၂၀၁၅ ေရြးေကာက္ပြဲ Irrawaddy.org
ELECTION 2015

Top Obama Advisor to Make Pre-Election Burma Visit

Ahead of Burma’s crucial Nov. 8 election, the White House says US President Barack Obama will send a top advisor to the Southeast Asian nation.


WASHINGTON — Ahead of Burma’s crucial Nov. 8 general election, the White House on Wednesday said US President Barack Obama would send a top advisor to the Southeast Asian nation.

Ben Rhodes, the US deputy national security advisor, during a visit to Burma next week will “discuss preparations for, and US expectations of, the upcoming November 8 elections,” said Ned Price, a spokesman for the White House’s National Security Council.

Rhodes is considered a top confidant of the US president within his national security apparatus. In Burma from Oct. 18-20, Rhodes will visit both Rangoon and Naypyidaw, where he will meet with senior government officials, civil society representatives, and ethnic and religious leaders.

“He will affirm US support for reforms that respect rights and advance opportunities for all of the country’s people,” Price said.

Rhodes last visited Burma in November 2014, when he accompanied Obama, who was attending an Association of Southeast Asean Nations (Asean) summit in Naypyidaw. In an interview with The Irrawaddy ahead of that visit, Obama highlighted the importance of the 2015 poll and said Washington was “watching the electoral process very closely.”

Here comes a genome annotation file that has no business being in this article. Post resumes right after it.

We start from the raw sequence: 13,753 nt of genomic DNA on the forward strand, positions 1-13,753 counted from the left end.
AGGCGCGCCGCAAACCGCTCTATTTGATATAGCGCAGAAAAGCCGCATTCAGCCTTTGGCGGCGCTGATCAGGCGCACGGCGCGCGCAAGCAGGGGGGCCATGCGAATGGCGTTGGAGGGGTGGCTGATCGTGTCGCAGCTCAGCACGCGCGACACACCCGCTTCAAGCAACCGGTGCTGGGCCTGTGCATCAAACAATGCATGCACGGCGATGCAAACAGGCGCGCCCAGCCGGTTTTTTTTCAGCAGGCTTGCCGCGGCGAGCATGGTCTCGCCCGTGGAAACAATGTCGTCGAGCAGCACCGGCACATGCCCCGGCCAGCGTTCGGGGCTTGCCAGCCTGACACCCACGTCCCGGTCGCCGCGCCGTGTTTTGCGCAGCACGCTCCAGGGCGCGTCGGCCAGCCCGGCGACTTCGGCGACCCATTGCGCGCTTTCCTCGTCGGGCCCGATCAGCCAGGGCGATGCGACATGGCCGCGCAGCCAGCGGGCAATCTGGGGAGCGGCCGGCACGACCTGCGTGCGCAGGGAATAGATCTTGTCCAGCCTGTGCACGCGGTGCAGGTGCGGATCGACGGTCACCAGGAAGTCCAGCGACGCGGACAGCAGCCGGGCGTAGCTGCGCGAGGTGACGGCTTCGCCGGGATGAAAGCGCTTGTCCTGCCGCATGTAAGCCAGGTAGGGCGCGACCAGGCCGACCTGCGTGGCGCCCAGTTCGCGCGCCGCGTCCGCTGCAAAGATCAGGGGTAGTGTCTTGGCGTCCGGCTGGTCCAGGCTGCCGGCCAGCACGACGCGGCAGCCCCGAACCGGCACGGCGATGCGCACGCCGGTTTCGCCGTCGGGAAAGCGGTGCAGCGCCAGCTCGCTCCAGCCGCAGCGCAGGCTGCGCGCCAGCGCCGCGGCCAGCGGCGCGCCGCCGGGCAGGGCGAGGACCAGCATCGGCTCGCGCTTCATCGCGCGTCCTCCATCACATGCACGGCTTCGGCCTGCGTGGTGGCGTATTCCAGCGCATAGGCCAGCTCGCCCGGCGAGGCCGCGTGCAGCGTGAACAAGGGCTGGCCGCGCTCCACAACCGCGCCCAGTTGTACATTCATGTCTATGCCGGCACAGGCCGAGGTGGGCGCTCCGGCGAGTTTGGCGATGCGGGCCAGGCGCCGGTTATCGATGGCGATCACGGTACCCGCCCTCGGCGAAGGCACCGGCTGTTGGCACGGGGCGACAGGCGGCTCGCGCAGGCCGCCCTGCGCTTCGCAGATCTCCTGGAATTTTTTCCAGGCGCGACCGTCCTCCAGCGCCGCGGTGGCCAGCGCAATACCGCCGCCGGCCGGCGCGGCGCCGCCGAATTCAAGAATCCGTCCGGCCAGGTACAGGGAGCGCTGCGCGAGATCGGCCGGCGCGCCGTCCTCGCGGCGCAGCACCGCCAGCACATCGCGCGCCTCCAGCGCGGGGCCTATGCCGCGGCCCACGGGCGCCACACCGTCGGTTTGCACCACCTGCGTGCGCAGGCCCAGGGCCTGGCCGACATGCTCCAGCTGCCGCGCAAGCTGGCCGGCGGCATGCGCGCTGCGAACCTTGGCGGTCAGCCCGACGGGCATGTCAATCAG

“This election will be critical to establishing a representative democracy that reflects the aspirations of all the people of Burma,” he said. “And of course it will shape how the United States engages with the country going forward.”

The White House has touted re-engagement with Burma as one of its signature foreign policy accomplishments since Obama took office in 2009. His presidency has coincided with Burma’s transition from military dictatorship to quasi-civilian rule, with reforms that followed having prompted Western nations, including the United States, to lift most economic sanctions.

In his interview with The Irrawaddy last November, however, Obama acknowledged “a slowdown and backsliding in reforms” in the years since President Thein Sein first initiated political and economic changes.

The Nov. 8 vote is viewed as a critical benchmark for Burma’s transition as the opposition National League for Democracy (NLD) challenges Thein Sein’s ruling Union Solidarity and Development Party (USDP) for control of Parliament and, early next year, the presidency.